66 A THUMB-NAIL HINSORY OF
that fact seems not to have influenced their action,
for they voted for sending a strong delegation to
the Chappell Hill convention. This action was taken
not without opposition, however, for while making
no direct attack on the proposed railroad, Dr. Francis
Moore, the editor of the Telegraph, made a vigorous
fight for the plank road, which he argued was
a present necessity and one, too, which could be supplied
at once, while it would take years to secure a
charter for a railroad and again years to build the
road after the charter was secured.
A fact worthy of special mention is that at that
meeting Mr. Paul Bremond took a most prominent
part in advocating the building of the railroad. This
was his first appearance as a railroad advocate, and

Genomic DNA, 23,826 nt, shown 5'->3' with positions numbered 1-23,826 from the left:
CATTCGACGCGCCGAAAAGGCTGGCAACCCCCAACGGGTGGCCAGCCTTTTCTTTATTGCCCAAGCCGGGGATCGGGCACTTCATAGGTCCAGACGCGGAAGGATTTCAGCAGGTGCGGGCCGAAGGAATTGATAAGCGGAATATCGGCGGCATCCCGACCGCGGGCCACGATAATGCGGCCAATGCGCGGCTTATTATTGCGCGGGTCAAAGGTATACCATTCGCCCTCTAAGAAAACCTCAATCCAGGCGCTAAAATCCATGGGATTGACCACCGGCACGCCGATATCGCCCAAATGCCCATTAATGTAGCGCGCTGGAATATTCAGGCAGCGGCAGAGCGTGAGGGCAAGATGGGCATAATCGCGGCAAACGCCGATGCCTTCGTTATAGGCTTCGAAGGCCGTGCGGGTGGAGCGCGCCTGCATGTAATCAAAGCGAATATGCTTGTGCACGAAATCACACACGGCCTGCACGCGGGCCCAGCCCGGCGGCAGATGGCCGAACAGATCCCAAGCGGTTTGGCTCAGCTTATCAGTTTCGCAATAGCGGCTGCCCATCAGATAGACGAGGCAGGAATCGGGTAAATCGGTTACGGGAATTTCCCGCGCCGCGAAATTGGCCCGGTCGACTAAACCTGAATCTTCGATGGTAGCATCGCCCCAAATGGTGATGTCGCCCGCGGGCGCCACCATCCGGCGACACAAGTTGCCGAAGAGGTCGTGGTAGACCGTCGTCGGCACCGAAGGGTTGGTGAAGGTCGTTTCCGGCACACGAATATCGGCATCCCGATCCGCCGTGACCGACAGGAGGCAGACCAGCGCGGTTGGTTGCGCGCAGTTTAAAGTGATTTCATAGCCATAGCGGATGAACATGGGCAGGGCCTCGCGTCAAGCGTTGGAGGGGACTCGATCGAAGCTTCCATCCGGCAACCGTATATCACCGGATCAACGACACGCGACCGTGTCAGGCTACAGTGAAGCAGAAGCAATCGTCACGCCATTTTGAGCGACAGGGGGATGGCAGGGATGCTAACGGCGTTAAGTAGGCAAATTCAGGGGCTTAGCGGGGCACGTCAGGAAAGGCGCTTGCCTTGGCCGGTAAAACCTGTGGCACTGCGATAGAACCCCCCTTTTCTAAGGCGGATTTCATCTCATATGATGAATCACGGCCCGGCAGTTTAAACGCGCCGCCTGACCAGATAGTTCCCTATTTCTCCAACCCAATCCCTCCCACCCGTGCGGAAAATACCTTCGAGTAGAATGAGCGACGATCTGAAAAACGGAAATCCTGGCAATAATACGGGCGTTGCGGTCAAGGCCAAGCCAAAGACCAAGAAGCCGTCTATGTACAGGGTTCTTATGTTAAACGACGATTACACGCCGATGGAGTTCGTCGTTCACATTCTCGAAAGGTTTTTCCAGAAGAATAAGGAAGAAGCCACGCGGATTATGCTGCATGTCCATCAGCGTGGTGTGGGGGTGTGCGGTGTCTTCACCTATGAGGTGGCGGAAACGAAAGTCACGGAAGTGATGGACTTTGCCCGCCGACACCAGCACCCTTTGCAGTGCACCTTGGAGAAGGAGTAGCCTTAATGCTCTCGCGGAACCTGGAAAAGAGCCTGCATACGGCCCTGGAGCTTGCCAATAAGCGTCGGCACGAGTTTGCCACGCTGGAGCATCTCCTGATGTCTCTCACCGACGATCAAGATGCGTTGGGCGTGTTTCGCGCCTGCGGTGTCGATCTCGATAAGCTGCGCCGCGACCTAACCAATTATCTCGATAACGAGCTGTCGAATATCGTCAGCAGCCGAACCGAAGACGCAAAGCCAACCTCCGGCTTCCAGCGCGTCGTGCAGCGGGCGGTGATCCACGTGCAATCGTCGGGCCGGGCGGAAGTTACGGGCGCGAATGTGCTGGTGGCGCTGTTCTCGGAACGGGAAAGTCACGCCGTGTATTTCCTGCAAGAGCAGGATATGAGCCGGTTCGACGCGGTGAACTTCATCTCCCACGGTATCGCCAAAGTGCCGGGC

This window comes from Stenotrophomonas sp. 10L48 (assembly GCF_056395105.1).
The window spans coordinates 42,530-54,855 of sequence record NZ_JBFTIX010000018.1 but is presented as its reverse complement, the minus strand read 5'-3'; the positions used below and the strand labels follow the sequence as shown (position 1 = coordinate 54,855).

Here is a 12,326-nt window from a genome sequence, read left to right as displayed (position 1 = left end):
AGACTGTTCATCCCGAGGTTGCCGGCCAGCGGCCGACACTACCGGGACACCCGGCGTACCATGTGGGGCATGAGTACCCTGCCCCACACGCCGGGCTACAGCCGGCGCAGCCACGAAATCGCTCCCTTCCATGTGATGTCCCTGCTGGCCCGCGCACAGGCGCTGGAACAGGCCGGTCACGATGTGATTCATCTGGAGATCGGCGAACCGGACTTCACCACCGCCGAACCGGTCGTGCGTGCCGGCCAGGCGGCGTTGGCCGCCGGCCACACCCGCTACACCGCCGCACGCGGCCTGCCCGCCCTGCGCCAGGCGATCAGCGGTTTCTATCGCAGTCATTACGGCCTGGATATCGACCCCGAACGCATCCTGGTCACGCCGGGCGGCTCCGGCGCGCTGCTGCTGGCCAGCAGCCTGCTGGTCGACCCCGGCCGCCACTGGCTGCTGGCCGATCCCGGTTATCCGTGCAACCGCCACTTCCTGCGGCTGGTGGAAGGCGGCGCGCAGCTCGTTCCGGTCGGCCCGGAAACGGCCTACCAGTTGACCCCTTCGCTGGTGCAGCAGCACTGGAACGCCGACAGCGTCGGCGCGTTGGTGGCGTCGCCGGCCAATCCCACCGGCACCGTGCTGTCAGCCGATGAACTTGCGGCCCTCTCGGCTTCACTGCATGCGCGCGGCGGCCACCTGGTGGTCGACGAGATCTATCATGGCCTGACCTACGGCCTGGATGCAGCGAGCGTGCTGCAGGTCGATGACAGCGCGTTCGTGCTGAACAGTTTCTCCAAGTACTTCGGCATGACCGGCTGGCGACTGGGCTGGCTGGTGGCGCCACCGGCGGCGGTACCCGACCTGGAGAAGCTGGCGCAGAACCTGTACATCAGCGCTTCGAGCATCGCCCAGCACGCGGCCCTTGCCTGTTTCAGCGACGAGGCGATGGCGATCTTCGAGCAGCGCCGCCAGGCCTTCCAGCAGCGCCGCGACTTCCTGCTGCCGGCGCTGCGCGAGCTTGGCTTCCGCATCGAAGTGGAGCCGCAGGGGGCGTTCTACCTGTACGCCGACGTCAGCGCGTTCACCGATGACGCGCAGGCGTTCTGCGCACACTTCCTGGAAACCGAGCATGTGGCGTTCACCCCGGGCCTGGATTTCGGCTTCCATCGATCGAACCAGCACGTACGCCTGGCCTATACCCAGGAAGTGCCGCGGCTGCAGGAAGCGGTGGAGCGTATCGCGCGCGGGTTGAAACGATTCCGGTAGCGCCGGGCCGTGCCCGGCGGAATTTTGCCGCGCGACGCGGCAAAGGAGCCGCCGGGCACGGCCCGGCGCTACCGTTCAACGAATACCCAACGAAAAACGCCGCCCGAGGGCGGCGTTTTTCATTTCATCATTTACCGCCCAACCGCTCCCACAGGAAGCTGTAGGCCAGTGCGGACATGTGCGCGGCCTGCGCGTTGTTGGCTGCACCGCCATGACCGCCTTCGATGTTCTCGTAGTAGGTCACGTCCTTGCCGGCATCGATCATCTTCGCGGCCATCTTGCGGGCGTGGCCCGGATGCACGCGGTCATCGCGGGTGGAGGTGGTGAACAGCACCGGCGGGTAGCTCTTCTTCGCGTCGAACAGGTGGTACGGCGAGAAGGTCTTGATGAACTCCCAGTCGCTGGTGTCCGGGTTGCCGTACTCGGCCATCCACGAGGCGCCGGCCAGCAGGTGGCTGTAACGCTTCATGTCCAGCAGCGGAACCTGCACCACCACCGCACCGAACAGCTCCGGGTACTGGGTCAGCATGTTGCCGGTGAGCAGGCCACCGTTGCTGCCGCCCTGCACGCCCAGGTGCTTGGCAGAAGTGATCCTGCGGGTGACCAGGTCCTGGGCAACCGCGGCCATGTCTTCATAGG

it deserves notice for it was he who was destined to
become the real pioneer in railroad building in
Texas. He had been one of the incorporators of the
railroad chartered in 1848 under the name of the
Galveston and Red River railroad, which road, after
many changes and amendments of its charter, finally
became the Houston and Texas Central.
Mr. Bremond opposed adhering to the plank road
if it was going to delay the building of the railroad,
and advocated speedy action on the latter proposition.
The whole situation was gone over at that
meeting with evident good results, for while neither
the plank road nor the Washington County railroad
was ever built, there was started a movement
towards railroad building that resulted in work being
actually begun on the Houston and Texas Cen-
Young, Samuel Oliver. A thumb-nail history of the city of Houston, Texas, from its founding in 1836 to the year 1912. Houston, Texas. The Portal to Texas History. http://texashistory.unt.edu/ark:/67531/metapth24649/. Accessed July 13, 2014.